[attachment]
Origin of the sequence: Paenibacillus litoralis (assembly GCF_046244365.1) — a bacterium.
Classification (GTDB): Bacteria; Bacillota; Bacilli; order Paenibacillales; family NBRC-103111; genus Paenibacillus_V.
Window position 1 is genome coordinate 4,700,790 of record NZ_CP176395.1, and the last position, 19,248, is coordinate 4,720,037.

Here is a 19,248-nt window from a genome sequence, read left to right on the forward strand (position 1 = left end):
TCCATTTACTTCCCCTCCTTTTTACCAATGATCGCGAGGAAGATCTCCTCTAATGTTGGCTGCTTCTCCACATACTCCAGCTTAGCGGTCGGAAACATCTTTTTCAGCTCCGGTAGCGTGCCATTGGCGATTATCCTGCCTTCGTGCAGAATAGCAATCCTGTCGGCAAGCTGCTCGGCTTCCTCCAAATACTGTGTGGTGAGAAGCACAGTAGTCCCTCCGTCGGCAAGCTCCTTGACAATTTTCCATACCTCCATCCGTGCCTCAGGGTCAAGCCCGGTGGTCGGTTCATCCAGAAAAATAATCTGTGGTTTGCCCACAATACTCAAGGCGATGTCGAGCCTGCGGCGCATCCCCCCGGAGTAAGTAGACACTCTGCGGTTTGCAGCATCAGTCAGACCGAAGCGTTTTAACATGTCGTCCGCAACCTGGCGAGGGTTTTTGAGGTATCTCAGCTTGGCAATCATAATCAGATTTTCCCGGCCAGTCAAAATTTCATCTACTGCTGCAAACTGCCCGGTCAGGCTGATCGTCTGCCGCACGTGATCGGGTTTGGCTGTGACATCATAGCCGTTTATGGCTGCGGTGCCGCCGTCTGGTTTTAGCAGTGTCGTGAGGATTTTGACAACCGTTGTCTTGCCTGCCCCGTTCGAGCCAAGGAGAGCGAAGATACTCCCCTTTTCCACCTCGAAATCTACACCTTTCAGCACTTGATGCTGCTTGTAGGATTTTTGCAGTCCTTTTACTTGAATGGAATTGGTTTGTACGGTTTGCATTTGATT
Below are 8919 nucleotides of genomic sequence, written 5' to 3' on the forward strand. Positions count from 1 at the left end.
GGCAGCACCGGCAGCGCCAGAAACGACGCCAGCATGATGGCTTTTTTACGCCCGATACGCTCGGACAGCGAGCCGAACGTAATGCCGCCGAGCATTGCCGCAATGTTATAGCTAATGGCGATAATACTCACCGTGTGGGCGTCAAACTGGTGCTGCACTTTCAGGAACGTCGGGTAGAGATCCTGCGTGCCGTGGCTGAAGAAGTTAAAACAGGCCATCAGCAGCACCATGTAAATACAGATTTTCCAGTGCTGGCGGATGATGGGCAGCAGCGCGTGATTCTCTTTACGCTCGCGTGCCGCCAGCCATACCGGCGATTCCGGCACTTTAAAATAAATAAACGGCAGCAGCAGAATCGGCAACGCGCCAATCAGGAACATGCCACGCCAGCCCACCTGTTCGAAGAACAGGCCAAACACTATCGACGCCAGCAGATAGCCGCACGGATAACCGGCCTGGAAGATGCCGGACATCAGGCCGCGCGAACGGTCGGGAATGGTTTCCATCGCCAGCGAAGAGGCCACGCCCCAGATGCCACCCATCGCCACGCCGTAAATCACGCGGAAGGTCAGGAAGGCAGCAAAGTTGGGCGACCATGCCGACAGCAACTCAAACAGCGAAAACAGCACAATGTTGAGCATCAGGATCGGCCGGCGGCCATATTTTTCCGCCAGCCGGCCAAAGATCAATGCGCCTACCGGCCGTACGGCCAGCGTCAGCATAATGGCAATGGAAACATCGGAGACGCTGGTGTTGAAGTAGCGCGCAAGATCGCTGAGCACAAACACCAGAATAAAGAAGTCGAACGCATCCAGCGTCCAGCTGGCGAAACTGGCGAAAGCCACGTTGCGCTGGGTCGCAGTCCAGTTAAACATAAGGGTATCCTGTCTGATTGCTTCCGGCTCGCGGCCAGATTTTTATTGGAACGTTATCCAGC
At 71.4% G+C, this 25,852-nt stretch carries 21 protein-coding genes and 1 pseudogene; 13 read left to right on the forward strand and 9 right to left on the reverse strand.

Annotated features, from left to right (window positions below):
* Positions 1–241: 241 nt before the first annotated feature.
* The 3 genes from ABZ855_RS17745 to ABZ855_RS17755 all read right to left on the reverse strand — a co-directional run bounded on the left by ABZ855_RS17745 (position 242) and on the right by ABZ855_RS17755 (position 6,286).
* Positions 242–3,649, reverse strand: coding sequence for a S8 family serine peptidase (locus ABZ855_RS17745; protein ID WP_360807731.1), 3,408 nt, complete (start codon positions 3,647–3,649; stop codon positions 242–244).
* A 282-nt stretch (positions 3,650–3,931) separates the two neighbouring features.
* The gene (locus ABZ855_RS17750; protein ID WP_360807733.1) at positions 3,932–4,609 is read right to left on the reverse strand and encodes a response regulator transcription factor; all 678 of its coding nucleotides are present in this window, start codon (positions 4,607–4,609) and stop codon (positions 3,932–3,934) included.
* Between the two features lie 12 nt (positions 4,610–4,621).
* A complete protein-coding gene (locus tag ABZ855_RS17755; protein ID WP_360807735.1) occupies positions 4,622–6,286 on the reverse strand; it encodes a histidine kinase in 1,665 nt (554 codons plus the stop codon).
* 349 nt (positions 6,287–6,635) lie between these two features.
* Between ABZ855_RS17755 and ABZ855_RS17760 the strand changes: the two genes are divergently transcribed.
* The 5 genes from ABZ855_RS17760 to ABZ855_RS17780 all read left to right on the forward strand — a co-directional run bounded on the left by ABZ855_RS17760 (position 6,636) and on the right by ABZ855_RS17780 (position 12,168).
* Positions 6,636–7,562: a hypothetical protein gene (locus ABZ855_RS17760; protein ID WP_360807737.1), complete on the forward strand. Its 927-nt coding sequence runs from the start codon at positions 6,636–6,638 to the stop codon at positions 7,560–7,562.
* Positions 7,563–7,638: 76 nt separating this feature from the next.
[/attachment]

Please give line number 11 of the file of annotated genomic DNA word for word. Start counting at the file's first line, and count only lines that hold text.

* The 3 genes from ABZ855_RS17745 to ABZ855_RS17755 all read right to left on the reverse strand — a co-directional run bounded on the left by ABZ855_RS17745 (position 242) and on the right by ABZ855_RS17755 (position 6,286).